> Hi everyone, > I would really appreciate if someone answers to my question. > I was trying to learn about presum windowing, and I found this article > > http://archive.chipcenter.com/dsp/DSP000315F1.html > > I am trying to understand the idea. I did a quick matlab simulation on > this subject, and it is behaving as it's been explained in this article. > So basically, let's say, if we have a hamming window of size 512, which > translates to some passband frequency in the frequency domain. > If, I wan't to make the passband of may hamming window narrower (let's say > by a factor of 2), then this can be accomplished by making the size of my > hamming window to be 1024, and then take an 1024-point FFT of this new size > hamming window. > The alternative, and more practical approach, is the Winodow Presum FFT, > in which, similarly, we double the length of our hamming winodw. But now, > instead of taking a 1024 FFT, we devide our hamming winodw into 2 chunks: > samples ranging from [1:512] > sapmles ranging from [513:1024] > and then "Sum" these two regions up together. > and Now we take the 512-point FFT of the "Sum", which ultimately is almost > the same thing as taking the 1024-point FFT of our 1024-size hamming > window. > I hope that I addressed my question clearly. As, I said, I ran a quick > matlab simulation, and it appears to be working. > I am just trying to undertand the reasoning behind this, and why it works > the way it works?? > Any explanation? I would appreciate if someone can explain what is, in > fact, happening. > I really cannot see too much connection between why breaking up the time > window to two lenghts and adding those will result in narrowing the > passband of our window!!!! > thanks, and I would appreciate in advance. > > Rudy
Simple explanation of window presum, also known as Windowed Overlap- Add (WOLA), and I believe I've also heard it called a polyphase FFT: - A longer window allows you more freedom (i.e. coefficients) to design the frequency response that you want. You can then have resulting FFT bins that have very sharp cutoffs in magnitude with little overlap, reducing spectral leakage. Typical window lengths are 2x or 4x the desired FFT length (dictated by desired bin resolution bandwidth in the final result). you design the window as a lowpass filter whose bandwidth corresponds to the bin bandwidth that you want out of your final FFT. - You take that longer window and pointwise-multiply a chunk of your data by it. This gives you a windowed dataset that is a multiple of the desired FFT length. - You then cut the longer dataset into the 2 or 4 FFT-sized chunks that it contains, stack them up, and add them. This is aliasing in the time domain. Just as decimation in the time domain gives you aliasing in the frequency domain, aliasing in the time domain gives you decimation in the frequency domain. You need to decimate in this way because your window is designed for the bin spacing dictated by your FFT length. If you didn't perform this step, you would end up with 2x or 4x the number of bins that you want with smaller spacing between them, giving you a lot of overlap. - The resulting FFT-sized block then goes into your FFT. The resulting frequency response of each bin is dictated by the window you designed. - Assuming you have more data to process, you would typically take some stride through the data (I've seen the stride length be Nfft/2, Nfft, or even larger, depending upon what you're trying to accomplish; if you're going to use a synthesis filterbank to reconstruct the signal later, you can't stride too far) and repeat the process to get a new STFT result. Jason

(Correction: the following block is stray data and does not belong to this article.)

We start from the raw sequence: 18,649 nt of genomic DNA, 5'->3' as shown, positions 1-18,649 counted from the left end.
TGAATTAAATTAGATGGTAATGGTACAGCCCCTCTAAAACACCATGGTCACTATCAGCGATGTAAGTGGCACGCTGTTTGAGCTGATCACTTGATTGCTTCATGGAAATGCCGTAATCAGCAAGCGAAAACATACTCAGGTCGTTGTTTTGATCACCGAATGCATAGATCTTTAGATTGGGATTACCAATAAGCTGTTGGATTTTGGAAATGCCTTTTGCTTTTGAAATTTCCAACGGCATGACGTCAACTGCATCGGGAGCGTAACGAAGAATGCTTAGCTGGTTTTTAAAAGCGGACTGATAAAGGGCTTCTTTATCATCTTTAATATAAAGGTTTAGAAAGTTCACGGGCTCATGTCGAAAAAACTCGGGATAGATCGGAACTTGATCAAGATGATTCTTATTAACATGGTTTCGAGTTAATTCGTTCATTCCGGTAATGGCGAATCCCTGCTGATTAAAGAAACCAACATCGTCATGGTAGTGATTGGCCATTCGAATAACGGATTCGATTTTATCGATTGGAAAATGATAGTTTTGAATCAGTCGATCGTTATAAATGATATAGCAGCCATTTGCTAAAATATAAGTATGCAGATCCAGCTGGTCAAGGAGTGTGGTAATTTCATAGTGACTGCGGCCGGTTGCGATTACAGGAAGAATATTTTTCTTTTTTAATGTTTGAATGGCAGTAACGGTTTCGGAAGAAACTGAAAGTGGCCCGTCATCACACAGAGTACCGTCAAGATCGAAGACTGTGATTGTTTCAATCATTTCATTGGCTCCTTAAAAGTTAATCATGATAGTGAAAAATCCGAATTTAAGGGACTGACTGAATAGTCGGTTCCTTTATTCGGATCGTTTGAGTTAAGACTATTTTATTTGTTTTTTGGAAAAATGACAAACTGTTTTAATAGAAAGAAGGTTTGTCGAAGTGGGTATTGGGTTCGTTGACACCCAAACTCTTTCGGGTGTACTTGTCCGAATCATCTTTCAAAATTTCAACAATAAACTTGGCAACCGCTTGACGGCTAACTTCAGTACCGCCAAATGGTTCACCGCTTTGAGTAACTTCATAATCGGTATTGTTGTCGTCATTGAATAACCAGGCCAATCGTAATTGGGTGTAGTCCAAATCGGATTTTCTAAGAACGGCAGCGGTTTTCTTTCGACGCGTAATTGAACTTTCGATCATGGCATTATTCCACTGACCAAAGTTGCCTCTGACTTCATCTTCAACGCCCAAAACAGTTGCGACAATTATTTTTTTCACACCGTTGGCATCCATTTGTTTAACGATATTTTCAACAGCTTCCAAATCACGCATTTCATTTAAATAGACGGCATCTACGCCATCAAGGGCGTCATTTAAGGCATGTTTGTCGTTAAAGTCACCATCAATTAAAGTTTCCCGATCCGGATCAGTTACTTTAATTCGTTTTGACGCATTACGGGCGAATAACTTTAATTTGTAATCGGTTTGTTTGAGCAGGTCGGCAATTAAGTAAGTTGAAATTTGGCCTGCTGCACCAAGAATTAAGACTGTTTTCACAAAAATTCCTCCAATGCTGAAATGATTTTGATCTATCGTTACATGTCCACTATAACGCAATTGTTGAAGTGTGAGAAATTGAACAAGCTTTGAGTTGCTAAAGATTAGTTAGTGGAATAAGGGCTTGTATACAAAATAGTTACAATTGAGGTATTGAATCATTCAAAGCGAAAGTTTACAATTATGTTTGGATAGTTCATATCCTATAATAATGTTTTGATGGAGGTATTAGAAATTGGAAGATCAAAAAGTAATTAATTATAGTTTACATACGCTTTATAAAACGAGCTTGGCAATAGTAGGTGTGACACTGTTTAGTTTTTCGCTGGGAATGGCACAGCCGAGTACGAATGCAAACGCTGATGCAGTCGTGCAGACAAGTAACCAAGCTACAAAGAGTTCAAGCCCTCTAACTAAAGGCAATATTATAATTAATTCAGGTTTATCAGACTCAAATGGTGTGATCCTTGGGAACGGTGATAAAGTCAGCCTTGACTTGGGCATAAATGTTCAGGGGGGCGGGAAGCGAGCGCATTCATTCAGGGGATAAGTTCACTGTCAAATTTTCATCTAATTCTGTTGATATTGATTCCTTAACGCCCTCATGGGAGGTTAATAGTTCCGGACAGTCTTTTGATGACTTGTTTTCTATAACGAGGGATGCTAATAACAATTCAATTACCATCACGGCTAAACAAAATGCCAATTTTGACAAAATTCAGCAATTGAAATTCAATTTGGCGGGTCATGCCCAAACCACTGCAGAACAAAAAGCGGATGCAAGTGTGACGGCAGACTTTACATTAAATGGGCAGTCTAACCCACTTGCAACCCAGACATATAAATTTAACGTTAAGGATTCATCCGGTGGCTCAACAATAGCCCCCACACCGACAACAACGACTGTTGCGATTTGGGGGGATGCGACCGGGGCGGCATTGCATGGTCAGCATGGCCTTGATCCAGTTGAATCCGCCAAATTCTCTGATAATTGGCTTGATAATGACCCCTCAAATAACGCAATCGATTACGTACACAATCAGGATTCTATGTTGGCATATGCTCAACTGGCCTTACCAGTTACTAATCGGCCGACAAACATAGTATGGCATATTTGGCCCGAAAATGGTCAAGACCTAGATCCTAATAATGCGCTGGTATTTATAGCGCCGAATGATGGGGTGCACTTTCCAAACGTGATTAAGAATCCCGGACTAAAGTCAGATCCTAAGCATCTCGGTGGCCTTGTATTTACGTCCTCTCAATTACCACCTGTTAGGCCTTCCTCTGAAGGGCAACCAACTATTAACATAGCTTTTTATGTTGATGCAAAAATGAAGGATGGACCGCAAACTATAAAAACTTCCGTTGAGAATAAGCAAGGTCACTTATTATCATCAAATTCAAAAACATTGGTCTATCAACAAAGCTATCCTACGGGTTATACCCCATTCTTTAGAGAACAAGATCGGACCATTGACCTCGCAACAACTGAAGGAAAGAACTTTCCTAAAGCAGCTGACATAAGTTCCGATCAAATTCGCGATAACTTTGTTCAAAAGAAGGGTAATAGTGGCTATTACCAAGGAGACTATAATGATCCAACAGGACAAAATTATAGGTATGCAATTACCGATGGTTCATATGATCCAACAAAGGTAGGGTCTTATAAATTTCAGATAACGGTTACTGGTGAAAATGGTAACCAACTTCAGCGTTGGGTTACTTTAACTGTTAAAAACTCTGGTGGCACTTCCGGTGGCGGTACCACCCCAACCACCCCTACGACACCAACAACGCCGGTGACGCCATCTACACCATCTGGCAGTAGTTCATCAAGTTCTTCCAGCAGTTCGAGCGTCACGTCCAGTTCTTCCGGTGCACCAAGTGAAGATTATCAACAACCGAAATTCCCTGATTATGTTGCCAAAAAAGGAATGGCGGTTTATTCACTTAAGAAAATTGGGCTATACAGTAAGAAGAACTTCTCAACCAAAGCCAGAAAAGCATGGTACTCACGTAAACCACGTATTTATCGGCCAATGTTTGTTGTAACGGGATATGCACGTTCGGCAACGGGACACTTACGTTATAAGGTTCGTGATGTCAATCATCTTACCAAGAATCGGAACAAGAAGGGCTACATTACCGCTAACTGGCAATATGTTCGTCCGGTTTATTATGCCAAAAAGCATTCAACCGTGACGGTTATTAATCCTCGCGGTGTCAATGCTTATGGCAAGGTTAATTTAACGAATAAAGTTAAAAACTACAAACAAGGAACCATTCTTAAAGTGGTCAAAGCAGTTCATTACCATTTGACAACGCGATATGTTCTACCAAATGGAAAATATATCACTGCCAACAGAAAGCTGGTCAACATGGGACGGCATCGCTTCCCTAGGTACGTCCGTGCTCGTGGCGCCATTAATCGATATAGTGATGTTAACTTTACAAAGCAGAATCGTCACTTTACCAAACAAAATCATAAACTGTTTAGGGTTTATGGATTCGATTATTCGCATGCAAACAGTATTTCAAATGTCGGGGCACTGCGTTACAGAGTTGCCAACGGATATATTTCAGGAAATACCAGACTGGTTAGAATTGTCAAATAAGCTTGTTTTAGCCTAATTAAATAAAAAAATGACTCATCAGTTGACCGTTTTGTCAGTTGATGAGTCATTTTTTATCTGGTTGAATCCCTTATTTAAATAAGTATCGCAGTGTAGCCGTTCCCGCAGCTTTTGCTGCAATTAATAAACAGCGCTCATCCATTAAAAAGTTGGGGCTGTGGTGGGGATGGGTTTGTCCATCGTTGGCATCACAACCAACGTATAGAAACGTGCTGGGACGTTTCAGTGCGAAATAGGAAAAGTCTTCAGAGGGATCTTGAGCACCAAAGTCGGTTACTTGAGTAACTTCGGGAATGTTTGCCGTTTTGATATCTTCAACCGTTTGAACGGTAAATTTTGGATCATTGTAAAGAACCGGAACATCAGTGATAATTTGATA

Reply by rudykeram January 28, 20102010-01-28
Hi everyone, 
I would really appreciate if someone answers to my question.
I was trying to learn about presum windowing, and I found this article

http://archive.chipcenter.com/dsp/DSP000315F1.html

I am trying to understand the idea. I did a quick matlab simulation on
this subject, and it is behaving as it's been explained in this article. 
So basically, let's say, if we have a hamming window of size 512, which
translates to some passband frequency in the frequency domain. 
If, I wan't to make the passband of may hamming window narrower (let's say
by a factor of 2), then this can be accomplished by making the size of my
hamming window to be 1024, and then take an 1024-point FFT of this new size
hamming window. 
The alternative, and more practical approach, is the Winodow Presum FFT,
in which, similarly, we double the length of our hamming winodw. But now,
instead of taking a 1024 FFT, we devide our hamming winodw into 2 chunks:
samples ranging from [1:512]
sapmles ranging from [513:1024]
and then "Sum" these two regions up together.
and Now we take the 512-point FFT of the "Sum", which ultimately is almost
the same thing as taking the 1024-point FFT of our 1024-size hamming
window.
I hope that I addressed my question clearly. As, I said, I ran a quick
matlab simulation, and it appears to be working. 
I am just trying to undertand the reasoning behind this, and why it works
the way it works??
Any explanation? I would appreciate if someone can explain what is, in
fact, happening.
I really cannot see too much connection between why breaking up the time
window to two lenghts and adding those will result in narrowing the
passband of our window!!!!
thanks, and I would appreciate in advance.

Rudy